Mercury goes under
Prominent media agency leaves R94m in unpaid bills
MERCURY MEDIA, a media-buying and planning agency that claimed billings of R500m a year ago, has gone into voluntary liquidation, leaving R94m owing to creditors – specifically media owners who are members of Media Credit Co-ordinators (MCC). It’s probably the biggest agency collapse in 20 years, but MCC members are secured by a bank guarantee, cession of book debt and personal suretyship.
Mercury was trading in difficulties for some while, but the crunch came when it lost the Government Communication and Information Services (GCIS) account, believed to involve media placement of up to R500m, though the actual amount varies enormously from year to year. The GCIS handles advertising on behalf of a range of Government departments, usually health and public services campaigns. In an election year the total shoots up.
But the fluctuations – plus the cash flow problems created for the agency, combined with Government’s notorious slowness in paying – make a State ad account a very mixed blessing.
Mercury – South Africa’s biggest black-owned media agency – ranked 12th in the country by media spend and was almost totally dependent on national and local government work and quasi-government organisations. A year ago it listed GCIS, the SA Revenue Service, IEC, Gauteng Shared Services, City of Johannesburg, Telkom, AvBob and SA Express as clients.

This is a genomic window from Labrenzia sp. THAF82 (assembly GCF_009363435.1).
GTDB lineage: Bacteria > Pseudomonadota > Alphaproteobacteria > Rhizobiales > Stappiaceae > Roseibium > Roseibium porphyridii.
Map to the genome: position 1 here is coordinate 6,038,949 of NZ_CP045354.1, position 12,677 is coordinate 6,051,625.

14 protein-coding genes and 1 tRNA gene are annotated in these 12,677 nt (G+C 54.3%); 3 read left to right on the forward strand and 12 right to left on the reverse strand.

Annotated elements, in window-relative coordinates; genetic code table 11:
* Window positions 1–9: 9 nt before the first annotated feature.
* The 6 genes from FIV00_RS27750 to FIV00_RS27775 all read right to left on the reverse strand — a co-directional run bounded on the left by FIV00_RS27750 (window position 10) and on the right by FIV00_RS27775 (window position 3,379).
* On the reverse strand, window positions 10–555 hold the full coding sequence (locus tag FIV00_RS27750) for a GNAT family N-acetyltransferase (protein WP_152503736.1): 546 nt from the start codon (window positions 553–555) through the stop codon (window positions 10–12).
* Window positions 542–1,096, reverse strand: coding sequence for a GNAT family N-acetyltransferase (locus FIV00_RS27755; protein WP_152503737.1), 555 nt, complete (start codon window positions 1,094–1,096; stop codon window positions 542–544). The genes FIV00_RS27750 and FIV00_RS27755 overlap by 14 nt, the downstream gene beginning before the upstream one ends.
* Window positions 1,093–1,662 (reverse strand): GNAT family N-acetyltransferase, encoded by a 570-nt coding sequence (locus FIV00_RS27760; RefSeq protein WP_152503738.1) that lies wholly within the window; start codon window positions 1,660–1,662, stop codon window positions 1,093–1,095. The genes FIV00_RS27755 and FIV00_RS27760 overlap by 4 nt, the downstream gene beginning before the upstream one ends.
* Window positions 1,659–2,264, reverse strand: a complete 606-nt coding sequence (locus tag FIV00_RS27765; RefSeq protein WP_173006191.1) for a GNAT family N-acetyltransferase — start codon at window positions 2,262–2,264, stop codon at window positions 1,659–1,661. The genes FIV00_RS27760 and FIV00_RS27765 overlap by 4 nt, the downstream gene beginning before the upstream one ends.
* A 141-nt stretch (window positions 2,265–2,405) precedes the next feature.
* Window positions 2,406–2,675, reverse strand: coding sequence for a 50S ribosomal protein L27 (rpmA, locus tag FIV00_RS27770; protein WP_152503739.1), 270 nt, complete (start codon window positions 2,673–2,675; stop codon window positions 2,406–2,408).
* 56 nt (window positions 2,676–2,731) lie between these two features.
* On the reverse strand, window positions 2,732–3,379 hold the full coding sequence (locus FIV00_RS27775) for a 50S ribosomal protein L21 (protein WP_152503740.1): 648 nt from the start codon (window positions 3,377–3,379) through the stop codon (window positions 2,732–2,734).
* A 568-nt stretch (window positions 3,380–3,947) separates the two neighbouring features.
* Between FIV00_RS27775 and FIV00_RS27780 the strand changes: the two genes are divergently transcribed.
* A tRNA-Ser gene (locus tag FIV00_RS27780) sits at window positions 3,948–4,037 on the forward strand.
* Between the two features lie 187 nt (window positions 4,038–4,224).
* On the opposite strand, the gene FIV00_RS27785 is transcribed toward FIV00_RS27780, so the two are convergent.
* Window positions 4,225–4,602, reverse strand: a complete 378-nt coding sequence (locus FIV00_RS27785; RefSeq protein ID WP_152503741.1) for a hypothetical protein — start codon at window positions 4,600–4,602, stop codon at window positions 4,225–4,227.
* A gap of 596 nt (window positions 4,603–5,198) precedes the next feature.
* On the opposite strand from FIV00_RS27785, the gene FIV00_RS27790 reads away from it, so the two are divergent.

Media owners are at risk when agencies go under and prefer practitioners to be accredited with MCC. Voluntary accreditation reduces the risk and administration for both the media owner and advertising practitioner. To become accredited, agencies must supply security in the form of bank guarantees, cession of debt or investment guarantees in favour of MCC.
There’s an alternative fund, the Practitioners Credit Security Trust, for agencies with billings below R2,8m/year. Accreditation applications are made to CoreXalance, the agent of MCC and the administrating body that monitors advertising practitioner indebtedness on a monthly basis. There are 170 accredited advertising practitioners, representing 93% of the industry.
“All the agencies with overdue accounts or inadequate security in place are highlighted in our monthly Radar reports,” says CoreXalance CEO Mandy Kayser. “Those bring to our attention agencies with overdue billings but no current billings, or those with creditors exceeding debtors. On average over the past year, 15,5% of “outstandings” are overdue, which we define as unpaid after 60 days. We hold securities on every agency of at least 2% - 5% of their annual billings.”
Since the beginning of 2009, 11 (mostly small) agencies have closed their doors. The percentage of overdue accounts closely reflects the health of the business. Overdue accounts increased from 5% in January 2007 to 20% in January 2009, but improved slightly to 16% last year.